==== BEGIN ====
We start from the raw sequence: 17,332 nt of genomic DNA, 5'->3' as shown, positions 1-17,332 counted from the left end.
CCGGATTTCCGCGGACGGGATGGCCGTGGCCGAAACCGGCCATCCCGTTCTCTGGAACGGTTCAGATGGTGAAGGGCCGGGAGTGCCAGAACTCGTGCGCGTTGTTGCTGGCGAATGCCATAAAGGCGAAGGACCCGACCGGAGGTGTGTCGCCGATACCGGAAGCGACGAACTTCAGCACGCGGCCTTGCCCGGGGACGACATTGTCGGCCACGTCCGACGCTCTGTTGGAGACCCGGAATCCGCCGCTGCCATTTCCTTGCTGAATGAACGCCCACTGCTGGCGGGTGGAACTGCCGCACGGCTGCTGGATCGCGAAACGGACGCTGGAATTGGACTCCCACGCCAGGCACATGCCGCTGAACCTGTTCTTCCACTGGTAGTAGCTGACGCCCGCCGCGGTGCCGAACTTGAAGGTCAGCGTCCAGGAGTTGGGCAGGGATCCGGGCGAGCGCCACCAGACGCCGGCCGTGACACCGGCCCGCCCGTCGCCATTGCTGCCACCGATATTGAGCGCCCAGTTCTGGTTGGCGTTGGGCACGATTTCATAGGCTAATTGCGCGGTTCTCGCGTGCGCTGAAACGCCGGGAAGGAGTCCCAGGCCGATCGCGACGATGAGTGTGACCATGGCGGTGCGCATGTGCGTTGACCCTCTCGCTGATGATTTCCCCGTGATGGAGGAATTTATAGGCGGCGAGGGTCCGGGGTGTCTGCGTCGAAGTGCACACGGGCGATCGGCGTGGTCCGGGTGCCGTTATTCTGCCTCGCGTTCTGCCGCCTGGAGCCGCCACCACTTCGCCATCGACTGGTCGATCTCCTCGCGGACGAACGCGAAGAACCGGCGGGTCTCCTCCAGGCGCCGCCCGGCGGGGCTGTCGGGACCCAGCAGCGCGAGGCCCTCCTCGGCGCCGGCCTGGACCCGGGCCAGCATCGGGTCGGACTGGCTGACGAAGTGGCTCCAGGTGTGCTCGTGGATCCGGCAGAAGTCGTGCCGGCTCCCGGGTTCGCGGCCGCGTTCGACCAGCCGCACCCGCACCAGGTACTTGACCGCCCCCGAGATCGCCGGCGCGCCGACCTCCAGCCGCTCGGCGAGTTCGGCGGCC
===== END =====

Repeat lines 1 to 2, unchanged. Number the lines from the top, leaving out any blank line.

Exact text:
We start from the raw sequence: 17,332 nt of genomic DNA, 5'->3' as shown, positions 1-17,332 counted from the left end.
CCGGATTTCCGCGGACGGGATGGCCGTGGCCGAAACCGGCCATCCCGTTCTCTGGAACGGTTCAGATGGTGAAGGGCCGGGAGTGCCAGAACTCGTGCGCGTTGTTGCTGGCGAATGCCATAAAGGCGAAGGACCCGACCGGAGGTGTGTCGCCGATACCGGAAGCGACGAACTTCAGCACGCGGCCTTGCCCGGGGACGACATTGTCGGCCACGTCCGACGCTCTGTTGGAGACCCGGAATCCGCCGCTGCCATTTCCTTGCTGAATGAACGCCCACTGCTGGCGGGTGGAACTGCCGCACGGCTGCTGGATCGCGAAACGGACGCTGGAATTGGACTCCCACGCCAGGCACATGCCGCTGAACCTGTTCTTCCACTGGTAGTAGCTGACGCCCGCCGCGGTGCCGAACTTGAAGGTCAGCGTCCAGGAGTTGGGCAGGGATCCGGGCGAGCGCCACCAGACGCCGGCCGTGACACCGGCCCGCCCGTCGCCATTGCTGCCACCGATATTGAGCGCCCAGTTCTGGTTGGCGTTGGGCACGATTTCATAGGCTAATTGCGCGGTTCTCGCGTGCGCTGAAACGCCGGGAAGGAGTCCCAGGCCGATCGCGACGATGAGTGTGACCATGGCGGTGCGCATGTGCGTTGACCCTCTCGCTGATGATTTCCCCGTGATGGAGGAATTTATAGGCGGCGAGGGTCCGGGGTGTCTGCGTCGAAGTGCACACGGGCGATCGGCGTGGTCCGGGTGCCGTTATTCTGCCTCGCGTTCTGCCGCCTGGAGCCGCCACCACTTCGCCATCGACTGGTCGATCTCCTCGCGGACGAACGCGAAGAACCGGCGGGTCTCCTCCAGGCGCCGCCCGGCGGGGCTGTCGGGACCCAGCAGCGCGAGGCCCTCCTCGGCGCCGGCCTGGACCCGGGCCAGCATCGGGTCGGACTGGCTGACGAAGTGGCTCCAGGTGTGCTCGTGGATCCGGCAGAAGTCGTGCCGGCTCCCGGGTTCGCGGCCGCGTTCGACCAGCCGCACCCGCACCAGGTACTTGACCGCCCCCGAGATCGCCGGCGCGCCGACCTCCAGCCGCTCGGCGAGTTCGGCGGCC